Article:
I lived in a van for a summer and took Drawing 1. I have a story, but I don't think it involves mental illness or laziness or wasting my life. I was working full-time as a sysadmin at an Ivy League school and taking classes full-time there at the same time.  Yes, that meant I slept very little and had no "free time", whatever that is. One spring I was moving out of an apt I had rented with some friends for the school year and I had another apt set up for fall, but hadn't set up anything for the summer. My parents unmarked white utility van fit my bed perfectly and I decided to just not move my bed out and live in the van for the summer. I had a place to shower at work, I decorated the inside of the van, and it became home. I wasn't a creep, I wasn't homeless, my parents lived 45 minutes away so I had a fallback if it didn't work out, I had a place to shower, I had a job.

However, what I underestimated was how much people freak out if you're doing something even slightly outside of their concept of normal. I had found a great parking spot pretty near work, in a corner under some trees, however, within a week a construction worker called Safety and Security and reported a suspicious van.  He was driving a jacked up muffler-less pickup truck with a rifle in the back — who's the suspicious one?  6am one morning, I was jolted awake by the loudest scariest banging noise I've ever heard, it felt like someone was punching me in the heart. A security guard was knocking on the sides of the van trying to see if someone was inside. I was too groggy/freaked to just stay put behind my curtains and tinted windows, I got out. He told me I can't sleep on college property, recorded my license plate and said they would be watching me.

I can't describe the lack of feeling of safety that having a locked door and a wall, specifically something thick that muffles knocking gives. I then tried parking on the streets discretely but had a hard time sleeping because I kept waiting for the cops to come knocking. I started parking a few miles away at a Walmart — what a weird experience that was. RV's would come in and set up in a circle in the middle of the lot (I stayed on the outskirts). Every night around 2am some locals would come by and drive in circles around the RVers and throw bottles at them while yelling and squealing tires. No peace of mind there. I started parking at the local truck stop, no locals there, but now I had to worry about a sleepy truck driver backing into me in the middle of the night. Breakfast at the 24hr diner there was delicious though.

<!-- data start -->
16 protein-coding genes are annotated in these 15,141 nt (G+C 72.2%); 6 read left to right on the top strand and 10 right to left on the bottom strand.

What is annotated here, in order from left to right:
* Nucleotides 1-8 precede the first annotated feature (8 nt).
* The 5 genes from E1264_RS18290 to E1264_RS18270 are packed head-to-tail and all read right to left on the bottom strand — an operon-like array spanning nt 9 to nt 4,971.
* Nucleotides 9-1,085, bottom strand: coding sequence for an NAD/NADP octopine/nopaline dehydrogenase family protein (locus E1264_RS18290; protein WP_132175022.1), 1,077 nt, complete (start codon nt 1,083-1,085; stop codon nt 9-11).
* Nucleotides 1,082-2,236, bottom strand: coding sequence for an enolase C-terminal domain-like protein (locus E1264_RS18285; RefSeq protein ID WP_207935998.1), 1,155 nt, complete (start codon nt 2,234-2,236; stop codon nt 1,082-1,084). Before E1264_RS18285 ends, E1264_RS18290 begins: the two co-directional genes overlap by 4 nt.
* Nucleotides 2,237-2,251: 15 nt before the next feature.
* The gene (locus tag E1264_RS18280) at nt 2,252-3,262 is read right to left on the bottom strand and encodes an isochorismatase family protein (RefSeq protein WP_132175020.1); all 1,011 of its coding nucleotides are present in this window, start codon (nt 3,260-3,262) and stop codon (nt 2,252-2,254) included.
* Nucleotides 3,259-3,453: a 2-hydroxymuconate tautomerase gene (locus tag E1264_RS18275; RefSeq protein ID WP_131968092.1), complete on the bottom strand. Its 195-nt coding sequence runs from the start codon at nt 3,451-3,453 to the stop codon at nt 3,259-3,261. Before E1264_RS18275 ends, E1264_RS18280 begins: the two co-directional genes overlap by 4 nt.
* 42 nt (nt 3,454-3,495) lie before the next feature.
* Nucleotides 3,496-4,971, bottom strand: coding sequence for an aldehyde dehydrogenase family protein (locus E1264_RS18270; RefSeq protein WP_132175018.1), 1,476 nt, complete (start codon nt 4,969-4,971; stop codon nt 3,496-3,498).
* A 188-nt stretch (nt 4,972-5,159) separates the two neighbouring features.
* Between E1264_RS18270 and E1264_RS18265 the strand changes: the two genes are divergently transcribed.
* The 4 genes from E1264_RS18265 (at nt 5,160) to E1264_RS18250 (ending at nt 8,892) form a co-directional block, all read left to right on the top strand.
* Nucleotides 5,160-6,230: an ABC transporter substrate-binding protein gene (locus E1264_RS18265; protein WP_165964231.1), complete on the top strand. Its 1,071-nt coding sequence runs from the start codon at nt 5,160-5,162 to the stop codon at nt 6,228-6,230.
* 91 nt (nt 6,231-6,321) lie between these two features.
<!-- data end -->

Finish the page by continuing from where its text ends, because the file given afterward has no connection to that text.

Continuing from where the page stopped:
I started reading some forums about van living and found an article about how people who are forced to live in a car or van temporarily often find themselves pushed further into the fringes. I was doing this by choice, but I couldn't imagine someone who thought they could just live out of their car for a few weeks until their first paycheck from their new job could cover first/last/security deposit in a new city, only to be constantly hassled to move and then fired when someone at work found out. The numbers were troubling, something like 80% of people who temporarily attempt to live out of their cars end up actually homeless, jobless and carless.

Eventually some people renting an apt nearby and had a free parking spot let me park there.  I didn't necessarily feel lonely, I was busy and had stuff to do, and I still had friends. But I definitely felt something, that people thought I was troubled, or needed help, or that something was wrong. And maybe they didn't really, but I realized that I myself was starting to avoid social contact. I would wake up early and sneak into work to take a shower before other people came in so they wouldn't notice, even though my boss knew I was living in a van and didn't care — I wasn't going to lose my job if anybody found out.

When it came time to move out of the van, it was with mixed feelings. It as getting colder at night, and I would sleep better, but I had gotten used to it and now whenever I borrow my parents van to move something I feel nostalgic for that time when it was my home.

What I learned was that society does not take kindly to seemingly slight deviations from normal. The movie Wendy and Lucy came out a bit later and reminded me strongly of that outward push that society initiates on people who appear as "outliers". Certainly, it makes sense for the health of the system, but I was taken aback by how tight the tolerances are.

I was surprised by how strong that outward push was and how narrow a band "normalcy" really is. Sure, I expected people to be weirded out, but what I didn't expect was for how alienating that felt. Actually, what I didn't expect was that something that was comfortable and an adventure would generate not a pulling in force but a pushing out.  It wasn't, "are you ok? can we help?", or, "what's your story?", it was "wtf, get out of here". It just made me think about all those times that we all/I avoid or get weirded out by people that are different. And how that very action of being weirded out can make them weirder.

 

* The above originally appeared in a thread on Hacker News discussing van living.